Background- Chronic pancreatitis (CP) and pancreatic cancer are two diseases that share a mutual histological feature known as fibrosis produced by pancreatic stellate cells (PaSCs). In response to pancreatic inflammation, PaSCs are activated from quiescent phenotype into myofibroblast-like cells, which express extracellular matrix components. PaSCs are also known to facilitate the migration and invasion of pancreatic cancer cells, which are accompanied by increased matrix metalloprotease (MMP) production and epithelial-to mesenchymal transition (EMT). NADPH oxidase (Nox) is a family of enzymes that catalyze the transfer of an electron from NAD(P)H to oxygen to generate superoxide or hydrogen peroxide. Because Nox1 is expressed in PaSCs, the objective of this study was to assess the extent to which Nox1 in PaSCs facilitates the migration and invasion of pancreatic cancer cells by regulating the expression of MMP and genes involved in EMT. Results/Discussion-We found that the lack of Nox1 lowers the expression of MMP-9 mRNA and the EMT-induced gene Snail in PaSCs. Further studies need to be done in PaSCs from mice with CP and CP-associated oncogenic KRas-driven pancreatic cancer.
    • Design, Synthesis, and Anti-inflammatory Studies of NSAID Hybrid Conjugates

      Honkanadavar, Hitesh; Department of Chemistry & Physics; Panda, Siva; Augusta University (2019-02-13)
      Non-steroidal anti-inflammatory drugs are one of the most common drugs administered worldwide as highly effective analgesic, antipyretic and anti-inflammatory agents. The drugs function by inhibiting the COX-2 enzyme system which leads to a decrease in inflammation; however, the drugs also inhibit the COX-1 enzyme system which is critical to normal renal function, gastric mucosal integrity, vascular homeostasis, and the autocrine response to circulating hormones which can lead to gastric ulcers and renal dysfunction. Hybrid conjugates of existing non-steroidal anti-inflammatory drugs (NSAIDs) have already been synthesized with Ibuprofen, Acetaminophen, and amino acids to increase potency and decrease toxicity. Computational chemistry studies of these compounds show that the free phenol moiety in acetaminophen plays a greater role in the inhibition of the COX 2 enzyme system than the amine moiety. The previous compounds utilized the phenol moiety to form the product. New hybrid conjugates of Ibuprofen and Acetaminophen via amino acid linkers have been synthesized, leaving the phenol moiety free. The compounds have been characterized by NMR and IR. Biological studies indicate that some of the synthesized compounds are showing improved potency when compared to Ibuprofen alone. Computational chemistry studies and molecular modeling will be used to support the�in-vivo�biological activity.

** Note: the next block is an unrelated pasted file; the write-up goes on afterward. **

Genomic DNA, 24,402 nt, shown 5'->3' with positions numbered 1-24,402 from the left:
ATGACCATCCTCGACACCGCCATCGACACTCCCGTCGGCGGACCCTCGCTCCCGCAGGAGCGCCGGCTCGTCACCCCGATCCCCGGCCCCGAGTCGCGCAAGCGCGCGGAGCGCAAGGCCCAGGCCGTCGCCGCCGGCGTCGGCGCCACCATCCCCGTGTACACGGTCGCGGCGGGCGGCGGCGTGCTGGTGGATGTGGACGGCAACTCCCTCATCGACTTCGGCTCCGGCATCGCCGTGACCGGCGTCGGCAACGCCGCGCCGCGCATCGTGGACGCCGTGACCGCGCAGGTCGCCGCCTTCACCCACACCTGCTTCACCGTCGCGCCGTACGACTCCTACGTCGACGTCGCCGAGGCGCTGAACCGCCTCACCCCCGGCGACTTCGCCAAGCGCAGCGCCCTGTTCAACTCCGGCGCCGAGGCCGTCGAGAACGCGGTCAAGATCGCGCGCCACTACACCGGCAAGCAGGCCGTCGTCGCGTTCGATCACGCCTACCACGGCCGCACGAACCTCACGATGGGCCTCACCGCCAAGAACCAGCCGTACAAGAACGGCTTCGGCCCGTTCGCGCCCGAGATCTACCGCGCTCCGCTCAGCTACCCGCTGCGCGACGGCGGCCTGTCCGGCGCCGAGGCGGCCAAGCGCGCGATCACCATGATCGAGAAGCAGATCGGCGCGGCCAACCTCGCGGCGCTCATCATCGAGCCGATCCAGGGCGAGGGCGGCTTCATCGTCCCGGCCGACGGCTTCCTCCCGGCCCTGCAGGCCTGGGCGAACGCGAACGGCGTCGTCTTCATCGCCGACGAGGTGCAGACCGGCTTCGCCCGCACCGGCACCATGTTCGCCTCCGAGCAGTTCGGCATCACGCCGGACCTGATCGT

• The Study of 5ht-1d and 5ht-1f Receptor Interactions with Mini G Proteins via Bret Analysis

      Trang, Amy; Department of Chemistry & Physics; Department of Pharmacology and Toxicology; Spencer, Angela; Lambert, Nevin; Augusta University (2019-02-13)